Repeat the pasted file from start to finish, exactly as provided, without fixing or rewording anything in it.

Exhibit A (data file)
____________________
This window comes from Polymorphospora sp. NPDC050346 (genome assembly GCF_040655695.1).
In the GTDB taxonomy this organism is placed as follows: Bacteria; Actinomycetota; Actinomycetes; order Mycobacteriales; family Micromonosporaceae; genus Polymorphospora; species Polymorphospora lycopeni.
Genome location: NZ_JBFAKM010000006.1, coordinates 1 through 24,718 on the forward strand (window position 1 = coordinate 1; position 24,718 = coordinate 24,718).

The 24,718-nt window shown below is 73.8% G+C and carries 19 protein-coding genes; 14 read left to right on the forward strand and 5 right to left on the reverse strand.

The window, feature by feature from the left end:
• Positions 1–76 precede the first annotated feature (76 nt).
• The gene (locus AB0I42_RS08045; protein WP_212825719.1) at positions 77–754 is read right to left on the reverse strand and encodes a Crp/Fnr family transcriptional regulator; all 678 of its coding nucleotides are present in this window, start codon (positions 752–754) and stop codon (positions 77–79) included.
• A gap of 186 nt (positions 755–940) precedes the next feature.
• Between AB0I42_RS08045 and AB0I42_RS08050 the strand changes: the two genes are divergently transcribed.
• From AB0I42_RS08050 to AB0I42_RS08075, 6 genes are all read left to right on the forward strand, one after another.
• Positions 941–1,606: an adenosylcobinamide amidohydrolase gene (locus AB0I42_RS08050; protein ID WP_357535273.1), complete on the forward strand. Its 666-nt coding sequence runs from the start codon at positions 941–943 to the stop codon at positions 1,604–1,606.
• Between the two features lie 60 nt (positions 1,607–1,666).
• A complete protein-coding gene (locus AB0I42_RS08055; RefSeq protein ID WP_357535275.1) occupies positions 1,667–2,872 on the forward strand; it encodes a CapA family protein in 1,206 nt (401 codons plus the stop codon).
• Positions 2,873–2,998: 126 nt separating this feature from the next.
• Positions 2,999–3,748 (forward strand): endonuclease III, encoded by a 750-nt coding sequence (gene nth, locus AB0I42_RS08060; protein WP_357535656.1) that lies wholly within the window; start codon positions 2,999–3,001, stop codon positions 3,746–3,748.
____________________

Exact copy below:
This window comes from Polymorphospora sp. NPDC050346 (genome assembly GCF_040655695.1).
In the GTDB taxonomy this organism is placed as follows: Bacteria; Actinomycetota; Actinomycetes; order Mycobacteriales; family Micromonosporaceae; genus Polymorphospora; species Polymorphospora lycopeni.
Genome location: NZ_JBFAKM010000006.1, coordinates 1 through 24,718 on the forward strand (window position 1 = coordinate 1; position 24,718 = coordinate 24,718).

The 24,718-nt window shown below is 73.8% G+C and carries 19 protein-coding genes; 14 read left to right on the forward strand and 5 right to left on the reverse strand.

The window, feature by feature from the left end:
• Positions 1–76 precede the first annotated feature (76 nt).
• The gene (locus AB0I42_RS08045; protein WP_212825719.1) at positions 77–754 is read right to left on the reverse strand and encodes a Crp/Fnr family transcriptional regulator; all 678 of its coding nucleotides are present in this window, start codon (positions 752–754) and stop codon (positions 77–79) included.
• A gap of 186 nt (positions 755–940) precedes the next feature.
• Between AB0I42_RS08045 and AB0I42_RS08050 the strand changes: the two genes are divergently transcribed.
• From AB0I42_RS08050 to AB0I42_RS08075, 6 genes are all read left to right on the forward strand, one after another.
• Positions 941–1,606: an adenosylcobinamide amidohydrolase gene (locus AB0I42_RS08050; protein ID WP_357535273.1), complete on the forward strand. Its 666-nt coding sequence runs from the start codon at positions 941–943 to the stop codon at positions 1,604–1,606.
• Between the two features lie 60 nt (positions 1,607–1,666).
• A complete protein-coding gene (locus AB0I42_RS08055; RefSeq protein ID WP_357535275.1) occupies positions 1,667–2,872 on the forward strand; it encodes a CapA family protein in 1,206 nt (401 codons plus the stop codon).
• Positions 2,873–2,998: 126 nt separating this feature from the next.
• Positions 2,999–3,748 (forward strand): endonuclease III, encoded by a 750-nt coding sequence (gene nth, locus AB0I42_RS08060; protein WP_357535656.1) that lies wholly within the window; start codon positions 2,999–3,001, stop codon positions 3,746–3,748.